This would have been awesome except that I hated it and felt trapped because it was the only thing I really knew about. Eventually I quit and went back to school to do a masters degree because it seemed like the only way to do something I actually wanted to do.

YMMV.
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Old 07-10-2010, 01:19 PM
sharding sharding is offline
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Correlation between field of study and career is vastly overrated, IMHO (except for professional degrees like MD, JD, etc., which are truly prerequisites for the job).

I'd also like to point out that for many careers, it's not strictly necessary to have a job in the field to gain experience. Use your free time to become proficient in the skills you need for the job you want. That may mean taking classes at night, it may mean doing personal projects or volunteering somewhere. Yes, it will still be hard to get past the resume screen stage if you don't have previous professional experience. But it's not impossible, and once you're past that first stage, having concrete skills will help a lot (and possibly let you avoid starting at the absolute bottom rung).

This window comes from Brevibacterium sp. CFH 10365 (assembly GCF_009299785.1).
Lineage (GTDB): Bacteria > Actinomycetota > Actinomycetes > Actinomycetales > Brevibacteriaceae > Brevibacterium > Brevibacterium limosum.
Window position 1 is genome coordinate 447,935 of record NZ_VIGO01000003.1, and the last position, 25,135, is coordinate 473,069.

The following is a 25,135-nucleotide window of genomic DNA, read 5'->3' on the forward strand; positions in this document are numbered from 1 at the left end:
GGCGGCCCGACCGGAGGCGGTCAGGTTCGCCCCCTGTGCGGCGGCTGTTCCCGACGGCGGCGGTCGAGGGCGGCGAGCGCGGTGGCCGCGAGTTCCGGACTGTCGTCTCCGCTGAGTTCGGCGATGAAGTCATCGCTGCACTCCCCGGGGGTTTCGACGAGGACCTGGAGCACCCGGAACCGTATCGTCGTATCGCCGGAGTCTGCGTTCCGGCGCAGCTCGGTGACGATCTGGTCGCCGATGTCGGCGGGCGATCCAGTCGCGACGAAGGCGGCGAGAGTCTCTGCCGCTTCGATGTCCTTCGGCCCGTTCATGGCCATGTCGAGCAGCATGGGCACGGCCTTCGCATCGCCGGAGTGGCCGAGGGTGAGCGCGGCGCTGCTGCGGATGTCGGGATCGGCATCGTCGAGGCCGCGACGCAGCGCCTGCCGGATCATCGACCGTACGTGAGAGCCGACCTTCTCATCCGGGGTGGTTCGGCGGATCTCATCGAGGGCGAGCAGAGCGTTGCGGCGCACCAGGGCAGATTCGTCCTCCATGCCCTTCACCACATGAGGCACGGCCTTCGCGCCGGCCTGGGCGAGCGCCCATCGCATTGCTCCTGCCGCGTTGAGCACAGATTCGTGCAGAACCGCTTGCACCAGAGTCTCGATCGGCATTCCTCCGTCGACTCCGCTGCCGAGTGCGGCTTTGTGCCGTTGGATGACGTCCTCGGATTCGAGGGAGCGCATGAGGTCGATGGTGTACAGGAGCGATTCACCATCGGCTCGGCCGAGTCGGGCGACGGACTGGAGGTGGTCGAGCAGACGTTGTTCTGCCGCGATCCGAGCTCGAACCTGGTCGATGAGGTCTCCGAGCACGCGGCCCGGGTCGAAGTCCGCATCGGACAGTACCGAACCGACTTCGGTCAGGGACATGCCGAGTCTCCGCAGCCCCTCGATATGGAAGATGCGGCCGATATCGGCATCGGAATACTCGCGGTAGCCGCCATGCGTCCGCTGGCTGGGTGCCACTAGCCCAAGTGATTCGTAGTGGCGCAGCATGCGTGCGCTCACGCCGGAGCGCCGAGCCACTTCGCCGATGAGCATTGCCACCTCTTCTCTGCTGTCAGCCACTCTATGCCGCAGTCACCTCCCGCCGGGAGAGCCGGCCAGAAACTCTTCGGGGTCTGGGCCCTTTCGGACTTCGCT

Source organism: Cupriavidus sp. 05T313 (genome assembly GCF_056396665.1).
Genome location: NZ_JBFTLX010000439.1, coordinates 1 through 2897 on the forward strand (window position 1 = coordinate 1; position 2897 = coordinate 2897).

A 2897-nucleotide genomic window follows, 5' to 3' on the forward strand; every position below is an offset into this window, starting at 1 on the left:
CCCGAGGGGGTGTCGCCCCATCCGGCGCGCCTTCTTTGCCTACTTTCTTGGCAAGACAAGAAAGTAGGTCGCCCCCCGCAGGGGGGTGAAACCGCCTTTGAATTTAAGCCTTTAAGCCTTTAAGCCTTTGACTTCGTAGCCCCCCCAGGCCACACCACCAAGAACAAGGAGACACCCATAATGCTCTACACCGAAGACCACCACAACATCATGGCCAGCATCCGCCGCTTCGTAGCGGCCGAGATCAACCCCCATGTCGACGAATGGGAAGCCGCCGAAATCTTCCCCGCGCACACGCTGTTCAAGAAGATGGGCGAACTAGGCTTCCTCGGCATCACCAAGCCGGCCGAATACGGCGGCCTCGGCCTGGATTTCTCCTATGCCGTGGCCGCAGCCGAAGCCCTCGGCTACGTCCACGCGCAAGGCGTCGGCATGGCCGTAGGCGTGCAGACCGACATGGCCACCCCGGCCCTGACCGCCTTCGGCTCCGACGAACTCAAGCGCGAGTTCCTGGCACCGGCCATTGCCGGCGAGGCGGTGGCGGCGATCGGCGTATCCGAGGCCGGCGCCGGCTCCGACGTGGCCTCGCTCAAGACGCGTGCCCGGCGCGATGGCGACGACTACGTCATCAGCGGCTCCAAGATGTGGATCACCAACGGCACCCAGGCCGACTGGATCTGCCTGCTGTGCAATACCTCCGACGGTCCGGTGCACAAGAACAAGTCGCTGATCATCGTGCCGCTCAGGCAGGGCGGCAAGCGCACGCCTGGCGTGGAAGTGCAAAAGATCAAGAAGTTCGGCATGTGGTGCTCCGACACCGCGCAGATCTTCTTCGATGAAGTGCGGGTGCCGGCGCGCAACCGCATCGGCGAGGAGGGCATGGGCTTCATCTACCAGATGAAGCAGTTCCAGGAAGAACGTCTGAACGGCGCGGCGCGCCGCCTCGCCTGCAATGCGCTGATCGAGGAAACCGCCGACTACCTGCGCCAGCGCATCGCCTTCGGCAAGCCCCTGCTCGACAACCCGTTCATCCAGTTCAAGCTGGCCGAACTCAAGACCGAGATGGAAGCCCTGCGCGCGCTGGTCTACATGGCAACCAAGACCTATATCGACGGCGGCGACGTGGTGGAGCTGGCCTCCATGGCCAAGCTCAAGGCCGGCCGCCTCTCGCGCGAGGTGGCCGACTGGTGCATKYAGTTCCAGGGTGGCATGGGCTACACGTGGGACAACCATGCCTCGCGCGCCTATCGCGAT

More importantly, this kind of preparation helps immensely with networking, which is almost always the best way to find a job. Classes, side projects and volunteer work can help you meet people in the field while simultaneously showing them that you know what you're doing. Additionally, if you meet someone in the field in any context (even if it's standing in line at the grocery store), it's going to be much easier for them to help you if you actually have some relevant skills. Many people are happy to help friends get jobs at their company, but if you don't have the necessary skills, there's not much they can do.

Obviously this all has to be adjusted for the specific field you're considering.
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Old 07-10-2010, 01:29 PM